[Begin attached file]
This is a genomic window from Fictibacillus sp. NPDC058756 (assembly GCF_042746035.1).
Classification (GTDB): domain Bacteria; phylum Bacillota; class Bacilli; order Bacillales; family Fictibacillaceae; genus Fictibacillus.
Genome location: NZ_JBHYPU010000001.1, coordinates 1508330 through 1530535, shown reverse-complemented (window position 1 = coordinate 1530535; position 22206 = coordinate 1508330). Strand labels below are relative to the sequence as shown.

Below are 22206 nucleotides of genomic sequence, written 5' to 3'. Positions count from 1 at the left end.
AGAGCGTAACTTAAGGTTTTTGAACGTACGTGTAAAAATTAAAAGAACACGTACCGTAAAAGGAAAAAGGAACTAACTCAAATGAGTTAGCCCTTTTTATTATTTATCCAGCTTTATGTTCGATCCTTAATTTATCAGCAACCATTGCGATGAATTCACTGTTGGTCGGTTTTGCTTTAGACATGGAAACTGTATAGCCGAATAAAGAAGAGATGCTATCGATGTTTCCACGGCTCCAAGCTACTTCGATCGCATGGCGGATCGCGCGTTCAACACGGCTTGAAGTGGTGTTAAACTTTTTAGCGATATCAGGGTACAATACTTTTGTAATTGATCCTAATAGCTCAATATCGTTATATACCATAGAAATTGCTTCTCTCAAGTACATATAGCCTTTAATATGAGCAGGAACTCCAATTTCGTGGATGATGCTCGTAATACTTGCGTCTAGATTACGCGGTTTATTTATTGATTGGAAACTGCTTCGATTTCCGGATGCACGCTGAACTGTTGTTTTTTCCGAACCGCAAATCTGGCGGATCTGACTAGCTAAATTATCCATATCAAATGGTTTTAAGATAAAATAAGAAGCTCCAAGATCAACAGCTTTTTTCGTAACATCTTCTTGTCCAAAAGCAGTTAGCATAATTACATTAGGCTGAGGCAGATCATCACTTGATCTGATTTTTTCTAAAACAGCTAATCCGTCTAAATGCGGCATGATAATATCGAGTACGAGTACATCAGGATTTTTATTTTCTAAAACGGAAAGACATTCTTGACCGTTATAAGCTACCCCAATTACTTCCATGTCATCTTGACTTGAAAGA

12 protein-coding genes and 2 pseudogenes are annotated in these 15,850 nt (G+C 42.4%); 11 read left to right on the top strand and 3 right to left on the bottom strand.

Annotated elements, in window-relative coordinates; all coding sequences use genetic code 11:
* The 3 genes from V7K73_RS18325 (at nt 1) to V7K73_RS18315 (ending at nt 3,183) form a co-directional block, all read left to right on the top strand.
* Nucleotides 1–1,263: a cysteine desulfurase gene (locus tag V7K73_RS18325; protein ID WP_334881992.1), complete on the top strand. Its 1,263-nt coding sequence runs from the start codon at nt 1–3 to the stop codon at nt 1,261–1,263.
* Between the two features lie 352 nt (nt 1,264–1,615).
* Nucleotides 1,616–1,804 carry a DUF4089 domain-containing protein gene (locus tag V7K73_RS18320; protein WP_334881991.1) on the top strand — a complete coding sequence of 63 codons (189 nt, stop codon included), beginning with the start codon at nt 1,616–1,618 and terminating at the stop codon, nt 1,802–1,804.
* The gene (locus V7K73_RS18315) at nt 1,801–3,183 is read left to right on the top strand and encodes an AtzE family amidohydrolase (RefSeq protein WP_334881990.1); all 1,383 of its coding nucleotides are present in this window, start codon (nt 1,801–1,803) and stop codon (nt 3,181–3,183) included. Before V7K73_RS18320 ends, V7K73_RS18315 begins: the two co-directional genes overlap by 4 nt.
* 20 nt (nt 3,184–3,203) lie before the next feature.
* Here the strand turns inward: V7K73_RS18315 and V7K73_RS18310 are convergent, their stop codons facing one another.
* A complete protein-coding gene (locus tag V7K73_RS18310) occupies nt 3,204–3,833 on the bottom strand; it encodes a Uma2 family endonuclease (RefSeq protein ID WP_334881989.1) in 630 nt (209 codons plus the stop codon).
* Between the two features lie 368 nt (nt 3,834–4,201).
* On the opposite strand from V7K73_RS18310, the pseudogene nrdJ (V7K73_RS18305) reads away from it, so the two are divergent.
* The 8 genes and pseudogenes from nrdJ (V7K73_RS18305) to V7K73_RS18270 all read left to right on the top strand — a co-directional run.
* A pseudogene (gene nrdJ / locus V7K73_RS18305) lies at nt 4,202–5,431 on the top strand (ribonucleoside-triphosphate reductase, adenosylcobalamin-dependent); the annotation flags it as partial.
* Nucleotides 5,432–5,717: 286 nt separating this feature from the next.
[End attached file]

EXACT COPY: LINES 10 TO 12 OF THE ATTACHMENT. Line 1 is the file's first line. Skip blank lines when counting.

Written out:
* Between the two features lie 352 nt (nt 1,264–1,615).
* Nucleotides 1,616–1,804 carry a DUF4089 domain-containing protein gene (locus tag V7K73_RS18320; protein WP_334881991.1) on the top strand — a complete coding sequence of 63 codons (189 nt, stop codon included), beginning with the start codon at nt 1,616–1,618 and terminating at the stop codon, nt 1,802–1,804.
* The gene (locus V7K73_RS18315) at nt 1,801–3,183 is read left to right on the top strand and encodes an AtzE family amidohydrolase (RefSeq protein WP_334881990.1); all 1,383 of its coding nucleotides are present in this window, start codon (nt 1,801–1,803) and stop codon (nt 3,181–3,183) included. Before V7K73_RS18320 ends, V7K73_RS18315 begins: the two co-directional genes overlap by 4 nt.